On Sunday September 6th, 12 cyclists from the club undertook an innovative cycling challenge consisting of 12 laps of the ‘Sky Road’ loop, so called due to its steep hill climbs along the well known scenic route. Beginning and ending at the Clifden Bike Shop on Market St, the cyclists completed twelve laps of the 17 kilometre route which presented a testing 230 metres of elevation per lap.
MARINE TIMES - WEEKENDER: Saturday 3rd October
October edition in all good shops NOW!!!
A weekly review service from Ireland’s leading maritime newspaper which is published monthly.
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Marine Times Podcast
"Most blatant example of cynicism by politicians in a long time"
In the MARINE TIMES PODCAST this weekend the Chief Executive of the Irish Fish Producers’ Organisation, John Ward, describes the anger in the fishing industry over Penalty Points and the attitude displayed by the Taoiseach and Minister for the Marine towards fishermen.
He tells Deputy Editor, Tom MacSweeney, that this is the “most blatant example of cynicism by politicians in a long time,” but that despite the intense anger over the way they have been treated, there is still a willingness in the industry to discuss the issues involved rationally with the Minister and arrive at an acceptable resolution.
Fishing industry is simply apoplectic and won’t give up the fight
The Taoiseach and Minister for the Marine have been described as “dismissive, contemptuous and glib” in their treatment of the fishing industry by moving “dastardly legislation,” against fishermen say the country’s four fish producer organisations.
The Irish South and West FPO; the Irish South and East FPO, the Irish Fish Producer Organisation and the Killybegs Fishermen’s Organisation, in a joint statement reacted to the Government’s defeat of a Sinn Fein motion in the Dáil on Wednesday which sought to annul the Taoiseach’s signing of a Statutory Instrument to reintroduce Penalty Points for fisheries offences.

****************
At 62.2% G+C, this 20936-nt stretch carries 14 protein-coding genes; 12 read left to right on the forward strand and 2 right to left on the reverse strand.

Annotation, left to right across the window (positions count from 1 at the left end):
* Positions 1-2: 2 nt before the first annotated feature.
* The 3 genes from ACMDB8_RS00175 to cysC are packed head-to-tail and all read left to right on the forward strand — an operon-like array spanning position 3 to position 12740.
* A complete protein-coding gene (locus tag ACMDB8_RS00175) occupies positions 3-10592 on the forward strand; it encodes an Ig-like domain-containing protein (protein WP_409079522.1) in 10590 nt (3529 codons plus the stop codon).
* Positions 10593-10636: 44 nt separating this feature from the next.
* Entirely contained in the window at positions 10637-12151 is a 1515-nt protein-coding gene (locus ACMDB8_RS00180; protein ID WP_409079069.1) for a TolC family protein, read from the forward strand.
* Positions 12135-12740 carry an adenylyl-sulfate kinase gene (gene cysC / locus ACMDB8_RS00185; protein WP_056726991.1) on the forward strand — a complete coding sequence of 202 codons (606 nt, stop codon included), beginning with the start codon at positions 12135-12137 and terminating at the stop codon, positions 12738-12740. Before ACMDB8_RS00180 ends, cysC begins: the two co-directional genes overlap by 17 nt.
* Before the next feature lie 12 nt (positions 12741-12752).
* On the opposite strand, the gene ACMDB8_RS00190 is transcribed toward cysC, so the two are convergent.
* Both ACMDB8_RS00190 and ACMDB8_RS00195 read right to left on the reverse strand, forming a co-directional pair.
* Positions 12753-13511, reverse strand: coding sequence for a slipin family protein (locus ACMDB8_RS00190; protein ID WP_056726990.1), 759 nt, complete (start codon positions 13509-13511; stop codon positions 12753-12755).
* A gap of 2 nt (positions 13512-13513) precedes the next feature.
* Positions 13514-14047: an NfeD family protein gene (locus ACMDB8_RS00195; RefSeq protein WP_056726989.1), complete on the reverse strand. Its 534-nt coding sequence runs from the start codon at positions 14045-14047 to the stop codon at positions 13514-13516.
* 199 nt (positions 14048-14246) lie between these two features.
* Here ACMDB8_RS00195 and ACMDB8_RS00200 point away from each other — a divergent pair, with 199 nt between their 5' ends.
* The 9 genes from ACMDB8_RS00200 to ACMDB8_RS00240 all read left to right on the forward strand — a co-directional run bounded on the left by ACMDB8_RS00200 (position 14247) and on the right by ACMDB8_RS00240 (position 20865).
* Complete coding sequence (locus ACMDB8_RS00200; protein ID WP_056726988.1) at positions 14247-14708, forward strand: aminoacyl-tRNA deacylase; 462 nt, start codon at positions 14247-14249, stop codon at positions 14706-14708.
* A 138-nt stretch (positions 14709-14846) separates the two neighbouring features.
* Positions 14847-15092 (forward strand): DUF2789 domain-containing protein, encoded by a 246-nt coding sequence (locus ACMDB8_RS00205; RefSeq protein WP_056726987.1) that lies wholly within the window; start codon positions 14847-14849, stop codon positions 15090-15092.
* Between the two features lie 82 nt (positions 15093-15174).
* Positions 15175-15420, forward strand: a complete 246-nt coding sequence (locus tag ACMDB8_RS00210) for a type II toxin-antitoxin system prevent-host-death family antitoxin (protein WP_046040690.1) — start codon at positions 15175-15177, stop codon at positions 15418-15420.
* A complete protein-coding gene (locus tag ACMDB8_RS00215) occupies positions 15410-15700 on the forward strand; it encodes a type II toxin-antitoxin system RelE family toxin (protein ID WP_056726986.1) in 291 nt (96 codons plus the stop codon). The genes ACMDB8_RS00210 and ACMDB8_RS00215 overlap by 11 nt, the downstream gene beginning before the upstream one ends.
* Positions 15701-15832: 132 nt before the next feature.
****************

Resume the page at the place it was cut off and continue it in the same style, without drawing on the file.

Questions, Confusion, Irony – All About Penalty Points Again
It has taken only a few weeks to break the relationship between the third Marine Minister appointed by the current Government and the industry. The reintroduction of Penalty Points for alleged illegal fishing is the source of the breakdown.
There is no disagreement that a Penalty Points system is necessary. The EU insists upon it and Ireland could face fines and the denial of funding if such a system is not introduced. But there agreement ends.
A Johnson’s Scabbard Fish was caught by MFV Cisemair while pair-pelagic trawling with the MFV Buddy M in surface waters (0-50 m) for Albacore SW of Mizen Head. The juvenile specimen, measuring c.40 cm was discarded after being photographed by Padraig Ring.
The MFV Argonaut IV (Skipper: Jonathan Kirwan, Clogherhead, Co Louth) captured a Black Sea Bream measuring 20 cm and weighing 400 g, while seine netting near the Kinsale Gas Field, off Co Cork. Jonathan remarked that over the last 4-5 years they had caught a few Black Sea Bream every summer in the same area, including a specimen weighing 1.1 kg last year, and that they seemed to be coming north every year.
British Antarctic Survey scientists have reported that one of the largest, most unstable glaciers in Antarctica is sliding into the ocean due to hidden rivers of warm water that lubricate its underbelly. Hidden beneath the ice shelf, they are deeper than expected, some are more than 800m (2,600ft) deep.
Also; China, which had been the largest growth market for Norwegian seafood exports, have dropped sharply in recent months; Because warmer waters, predicted under climate change, will contain less oxygen, there could be major changes in where a wide variety of marine species, from vertebrates to crustaceans to molluscs will inhabit in the future.
James Kehoe and his grandchildren Aisling, 13, Emily, 9, and Orla, 7, were rescued when their 7m boat broke down having sustained engine failure in Ballyteigue Bay, half a mile north west of Forlorn Point in county Wexford. The lifeboat under Coxswain Aidan Bates, went to the family’s aid and towed the vessel safely back to Kilmore Quay. Such was seven-year-old Orla’s delight at being rescued by the lifeboat, she has since created a scrapbook about her adventure.
The Marine Institute will join forces with international ocean experts from Europe, Brazil, South Africa, Canada and the USA to map and assess the current and future risks from climate change, natural hazards and human activities to Atlantic ecosystems.
Funded by a €11.5 million grant from the European Union's Horizon 2020 programme, Mission Atlantic will be the first initiative to develop and systematically apply Integrated Ecosystem Assessments (IEAs) at Atlantic basin scale. This unique IEA approach engages scientists, marine stakeholders, and resource managers, integrating all components of the ecosystem, including human activity, into the decision-making process.